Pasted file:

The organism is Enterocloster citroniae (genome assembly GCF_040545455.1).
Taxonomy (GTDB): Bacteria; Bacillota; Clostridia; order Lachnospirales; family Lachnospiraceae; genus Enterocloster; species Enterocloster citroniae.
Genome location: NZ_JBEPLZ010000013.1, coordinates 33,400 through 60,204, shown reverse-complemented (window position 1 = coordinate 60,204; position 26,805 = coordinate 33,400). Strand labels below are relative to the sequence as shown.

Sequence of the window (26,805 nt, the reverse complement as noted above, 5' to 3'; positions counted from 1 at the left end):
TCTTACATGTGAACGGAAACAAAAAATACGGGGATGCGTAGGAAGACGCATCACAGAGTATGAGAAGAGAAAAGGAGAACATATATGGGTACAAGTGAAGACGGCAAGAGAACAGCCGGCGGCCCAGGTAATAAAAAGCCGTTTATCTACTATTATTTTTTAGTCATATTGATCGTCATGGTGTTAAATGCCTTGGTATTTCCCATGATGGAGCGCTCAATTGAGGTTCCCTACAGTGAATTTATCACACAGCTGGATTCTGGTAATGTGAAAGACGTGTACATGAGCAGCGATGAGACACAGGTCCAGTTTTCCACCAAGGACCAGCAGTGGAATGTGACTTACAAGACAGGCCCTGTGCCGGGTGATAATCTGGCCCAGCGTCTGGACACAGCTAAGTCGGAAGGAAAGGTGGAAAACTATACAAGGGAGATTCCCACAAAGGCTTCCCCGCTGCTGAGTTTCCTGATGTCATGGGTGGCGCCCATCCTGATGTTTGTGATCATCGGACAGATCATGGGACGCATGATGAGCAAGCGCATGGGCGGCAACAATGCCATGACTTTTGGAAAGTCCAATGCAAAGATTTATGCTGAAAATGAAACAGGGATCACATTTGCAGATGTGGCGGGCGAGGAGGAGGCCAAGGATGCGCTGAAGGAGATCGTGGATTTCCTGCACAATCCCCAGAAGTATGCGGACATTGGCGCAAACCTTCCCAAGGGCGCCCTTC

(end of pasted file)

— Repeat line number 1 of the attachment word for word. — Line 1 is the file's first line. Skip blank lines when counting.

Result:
The organism is Enterocloster citroniae (genome assembly GCF_040545455.1).